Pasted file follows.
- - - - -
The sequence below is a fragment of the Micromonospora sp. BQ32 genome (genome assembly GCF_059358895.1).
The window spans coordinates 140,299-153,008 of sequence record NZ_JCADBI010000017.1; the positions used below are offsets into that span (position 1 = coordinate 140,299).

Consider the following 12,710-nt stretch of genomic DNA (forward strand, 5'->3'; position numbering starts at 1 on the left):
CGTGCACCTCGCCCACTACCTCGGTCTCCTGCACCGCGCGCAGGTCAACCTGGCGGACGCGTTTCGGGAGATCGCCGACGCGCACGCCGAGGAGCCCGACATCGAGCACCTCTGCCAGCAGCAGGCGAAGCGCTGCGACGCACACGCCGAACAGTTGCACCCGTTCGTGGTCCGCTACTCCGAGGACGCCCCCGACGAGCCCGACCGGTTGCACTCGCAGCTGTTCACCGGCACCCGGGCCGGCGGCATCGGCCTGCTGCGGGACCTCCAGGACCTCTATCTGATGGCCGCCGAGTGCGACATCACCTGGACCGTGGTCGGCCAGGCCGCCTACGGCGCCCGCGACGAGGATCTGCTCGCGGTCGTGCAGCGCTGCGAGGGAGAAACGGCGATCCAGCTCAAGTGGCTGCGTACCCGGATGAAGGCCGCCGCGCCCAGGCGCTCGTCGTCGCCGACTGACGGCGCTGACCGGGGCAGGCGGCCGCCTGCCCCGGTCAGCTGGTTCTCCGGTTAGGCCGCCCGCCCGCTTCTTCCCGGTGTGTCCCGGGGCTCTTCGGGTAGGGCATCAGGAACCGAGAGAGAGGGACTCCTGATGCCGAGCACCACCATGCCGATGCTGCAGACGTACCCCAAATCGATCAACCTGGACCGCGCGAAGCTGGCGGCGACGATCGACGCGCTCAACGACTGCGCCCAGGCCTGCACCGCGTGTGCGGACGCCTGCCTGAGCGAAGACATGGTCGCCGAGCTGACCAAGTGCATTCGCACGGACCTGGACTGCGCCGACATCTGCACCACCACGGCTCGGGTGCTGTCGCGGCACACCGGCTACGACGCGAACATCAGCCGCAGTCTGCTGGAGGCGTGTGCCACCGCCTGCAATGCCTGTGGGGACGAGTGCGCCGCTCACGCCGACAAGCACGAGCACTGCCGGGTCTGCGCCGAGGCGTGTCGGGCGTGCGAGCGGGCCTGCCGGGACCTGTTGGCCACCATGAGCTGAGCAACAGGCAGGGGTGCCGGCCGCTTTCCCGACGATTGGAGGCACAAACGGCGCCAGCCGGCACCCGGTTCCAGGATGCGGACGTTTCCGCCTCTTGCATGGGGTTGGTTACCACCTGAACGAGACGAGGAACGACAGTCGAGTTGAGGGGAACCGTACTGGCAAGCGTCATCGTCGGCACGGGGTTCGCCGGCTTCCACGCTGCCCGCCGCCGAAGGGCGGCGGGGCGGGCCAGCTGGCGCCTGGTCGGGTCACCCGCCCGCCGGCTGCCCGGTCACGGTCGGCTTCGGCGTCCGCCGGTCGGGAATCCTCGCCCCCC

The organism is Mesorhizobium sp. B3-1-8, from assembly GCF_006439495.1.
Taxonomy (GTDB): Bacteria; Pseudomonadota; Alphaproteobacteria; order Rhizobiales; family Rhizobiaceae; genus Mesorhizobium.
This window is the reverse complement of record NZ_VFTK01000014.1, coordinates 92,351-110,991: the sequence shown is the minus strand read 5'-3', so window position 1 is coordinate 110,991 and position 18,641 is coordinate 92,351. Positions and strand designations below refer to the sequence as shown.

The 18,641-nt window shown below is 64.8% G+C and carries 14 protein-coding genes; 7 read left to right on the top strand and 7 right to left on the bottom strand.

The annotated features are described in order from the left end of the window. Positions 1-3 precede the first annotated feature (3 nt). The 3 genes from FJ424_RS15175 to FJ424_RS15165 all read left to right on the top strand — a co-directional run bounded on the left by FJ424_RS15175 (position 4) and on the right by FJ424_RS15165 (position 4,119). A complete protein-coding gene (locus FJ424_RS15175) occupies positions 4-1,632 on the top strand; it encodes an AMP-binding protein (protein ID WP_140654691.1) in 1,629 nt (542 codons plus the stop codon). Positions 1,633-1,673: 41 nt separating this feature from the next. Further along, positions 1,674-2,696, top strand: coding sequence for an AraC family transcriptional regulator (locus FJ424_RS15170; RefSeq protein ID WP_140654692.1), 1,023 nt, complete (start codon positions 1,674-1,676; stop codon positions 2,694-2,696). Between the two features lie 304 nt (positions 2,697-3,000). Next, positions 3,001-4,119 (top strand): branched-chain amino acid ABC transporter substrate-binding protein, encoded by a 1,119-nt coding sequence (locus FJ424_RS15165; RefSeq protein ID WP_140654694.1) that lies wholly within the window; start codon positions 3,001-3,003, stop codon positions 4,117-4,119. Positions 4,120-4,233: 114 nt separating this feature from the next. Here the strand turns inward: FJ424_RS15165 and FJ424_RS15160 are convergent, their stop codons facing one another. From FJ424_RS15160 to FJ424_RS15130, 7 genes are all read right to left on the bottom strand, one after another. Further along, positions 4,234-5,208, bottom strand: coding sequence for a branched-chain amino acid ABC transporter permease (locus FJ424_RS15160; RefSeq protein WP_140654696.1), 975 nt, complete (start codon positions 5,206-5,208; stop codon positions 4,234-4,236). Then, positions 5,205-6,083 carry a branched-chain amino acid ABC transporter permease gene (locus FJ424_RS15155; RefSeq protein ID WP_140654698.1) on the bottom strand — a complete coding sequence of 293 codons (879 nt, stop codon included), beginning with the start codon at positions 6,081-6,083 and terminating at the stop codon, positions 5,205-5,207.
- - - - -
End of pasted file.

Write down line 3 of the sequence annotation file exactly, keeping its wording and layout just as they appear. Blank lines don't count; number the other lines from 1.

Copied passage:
Consider the following 12,710-nt stretch of genomic DNA (forward strand, 5'->3'; position numbering starts at 1 on the left):